- A big reason for Maryland's ability to distribute scoring opportunities and conversions is that the Terrapins run their pick-heavy offense almost as well as anyone in the country. Guys are finding space and players aren't afraid to feed the open man. This provides two-fold value: 1) Shut down defenders can't seize control of the game like they can against offenses that are buoyed by individual players that thrive on creating unassisted scoring opportunities; and 2) It limits the ability of the defense to control short-stick and long-stick marking assignments. With so many individual offensive options that can contribute at a high rate, Maryland has tilted the advantage in its favor.
- If just below half of Maryland's offense involves players outside of the above-mentioned top-five, where are the additional contributions coming from? In short, it's a combination of Drew Snider, Jake Bernhardt, and Kevin Cooper from the midfield and Travis Reed on close attack. These guys are filling out the offense when necessary, working especially well with Young and Catalino. They're almost like fungible goods in that there's mutual substitution. With the amount of production they've provided over the course of the year, it's surprising that the Maryland offense was as bad as it was against Colgate when Catalino and Cummings were out.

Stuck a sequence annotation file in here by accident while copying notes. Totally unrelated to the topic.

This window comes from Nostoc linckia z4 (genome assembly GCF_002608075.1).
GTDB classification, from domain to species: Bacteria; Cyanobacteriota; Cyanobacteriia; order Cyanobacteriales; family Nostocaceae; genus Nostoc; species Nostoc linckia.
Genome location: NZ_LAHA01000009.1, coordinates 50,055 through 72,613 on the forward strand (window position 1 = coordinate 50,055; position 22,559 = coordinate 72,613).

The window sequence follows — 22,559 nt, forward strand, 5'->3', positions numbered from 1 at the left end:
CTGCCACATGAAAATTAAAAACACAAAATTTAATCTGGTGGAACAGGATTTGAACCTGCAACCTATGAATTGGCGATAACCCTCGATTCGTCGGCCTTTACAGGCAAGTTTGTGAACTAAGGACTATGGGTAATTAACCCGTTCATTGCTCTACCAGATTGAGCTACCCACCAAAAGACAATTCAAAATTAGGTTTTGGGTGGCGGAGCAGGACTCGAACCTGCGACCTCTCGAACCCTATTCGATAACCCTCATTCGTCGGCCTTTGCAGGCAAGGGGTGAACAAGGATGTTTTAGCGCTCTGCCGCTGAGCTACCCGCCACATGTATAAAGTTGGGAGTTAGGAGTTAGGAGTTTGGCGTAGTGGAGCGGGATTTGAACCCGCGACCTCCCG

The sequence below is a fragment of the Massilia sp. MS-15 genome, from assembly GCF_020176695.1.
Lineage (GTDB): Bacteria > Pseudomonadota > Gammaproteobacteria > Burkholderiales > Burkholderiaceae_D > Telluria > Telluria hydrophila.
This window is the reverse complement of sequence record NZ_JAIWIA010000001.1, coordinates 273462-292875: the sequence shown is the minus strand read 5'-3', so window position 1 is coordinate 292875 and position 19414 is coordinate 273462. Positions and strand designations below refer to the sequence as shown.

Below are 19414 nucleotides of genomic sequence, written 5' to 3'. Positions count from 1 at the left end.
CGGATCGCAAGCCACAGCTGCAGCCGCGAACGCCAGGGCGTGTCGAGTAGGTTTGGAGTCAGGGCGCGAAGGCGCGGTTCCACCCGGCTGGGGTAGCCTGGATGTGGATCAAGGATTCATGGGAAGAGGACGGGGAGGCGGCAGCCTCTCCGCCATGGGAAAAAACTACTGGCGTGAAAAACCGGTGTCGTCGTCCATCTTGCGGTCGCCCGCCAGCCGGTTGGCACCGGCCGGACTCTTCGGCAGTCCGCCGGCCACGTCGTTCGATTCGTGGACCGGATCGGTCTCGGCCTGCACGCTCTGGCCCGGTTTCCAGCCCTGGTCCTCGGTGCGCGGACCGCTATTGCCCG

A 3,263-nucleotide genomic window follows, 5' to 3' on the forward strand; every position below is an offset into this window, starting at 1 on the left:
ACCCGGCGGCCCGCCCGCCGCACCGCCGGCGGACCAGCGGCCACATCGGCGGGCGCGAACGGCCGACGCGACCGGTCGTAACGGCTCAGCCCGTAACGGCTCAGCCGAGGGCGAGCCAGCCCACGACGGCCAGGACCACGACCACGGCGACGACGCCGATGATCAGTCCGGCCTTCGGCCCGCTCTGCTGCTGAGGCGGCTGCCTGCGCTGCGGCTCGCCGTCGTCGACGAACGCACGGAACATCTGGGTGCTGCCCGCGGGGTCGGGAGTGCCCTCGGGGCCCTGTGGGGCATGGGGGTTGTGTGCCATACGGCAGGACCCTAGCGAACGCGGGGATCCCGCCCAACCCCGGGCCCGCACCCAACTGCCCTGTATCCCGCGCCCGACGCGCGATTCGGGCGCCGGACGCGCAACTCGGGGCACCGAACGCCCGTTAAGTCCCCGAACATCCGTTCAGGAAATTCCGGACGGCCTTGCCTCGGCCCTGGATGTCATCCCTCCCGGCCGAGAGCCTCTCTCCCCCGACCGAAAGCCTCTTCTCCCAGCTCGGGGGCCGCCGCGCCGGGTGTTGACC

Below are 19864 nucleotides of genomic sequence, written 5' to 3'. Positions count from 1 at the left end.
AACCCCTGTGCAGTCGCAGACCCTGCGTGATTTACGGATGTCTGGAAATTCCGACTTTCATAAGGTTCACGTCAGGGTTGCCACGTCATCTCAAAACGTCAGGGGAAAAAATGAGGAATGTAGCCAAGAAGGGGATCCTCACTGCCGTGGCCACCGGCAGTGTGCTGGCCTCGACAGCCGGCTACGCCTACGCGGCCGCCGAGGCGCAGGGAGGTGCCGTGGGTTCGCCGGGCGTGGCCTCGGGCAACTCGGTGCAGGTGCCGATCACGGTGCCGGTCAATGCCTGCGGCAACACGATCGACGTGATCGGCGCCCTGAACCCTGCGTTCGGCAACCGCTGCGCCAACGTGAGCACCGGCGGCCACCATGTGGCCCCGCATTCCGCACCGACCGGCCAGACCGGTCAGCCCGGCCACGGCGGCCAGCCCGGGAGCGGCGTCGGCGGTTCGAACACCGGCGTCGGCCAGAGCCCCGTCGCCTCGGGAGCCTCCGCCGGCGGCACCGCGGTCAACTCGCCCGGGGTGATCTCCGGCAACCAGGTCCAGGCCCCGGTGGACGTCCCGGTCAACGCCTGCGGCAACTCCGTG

- On Ryan Young: This guy will throttle you as many ways as he can. He's quick enough to beat his man and generate a tally on his own, exemplified by his unassisted goal rate. In large part, he gets Joe Cummings going, accounting for almost 30% of Cummings' goals on the season. He varies the attack point, spreading the ball around the field to whoever's open. He also intertwines himself into his teammates' offense, receiving a helper on 11 of his 19 goals. He's just a weapon that understands his role as the quarterback of the Terrapins offense. He's also everywhere on the field, which is really scary.
- Similar to the Stony Brook distribution chart, there is high-value bunching in the first through fifth hole. This shows me that offense isn't getting run through one or two guys; the Terrapins are generating scores via a host of guys getting it done in different ways. I like that; you can never have too many options to beat an opponent.
- Question: Who do you try and stop to limit Maryland's offense? Answer: Nobody; I think you need to first stop the system, not necessarily the individual players. If you first try and shut down individual players -- and Maryland has a ton of them that can beat you -- you miss the bigger picture that this offense can strike you a thousand different ways.
Here's the sharing chart for the top-five point producers. It shows assists-in and assists-out:
Here's how to read this thing. Everything is color coded, so even a six year-old can figure it out. Follow the colors. For example, Young has provided Blye three assists; Blyehas provided Young with two. Cummings has provided Blye with one assist; Blyehas returned the favor to Cummings with four. So on and so forth. Just follow the colored stripes to each name.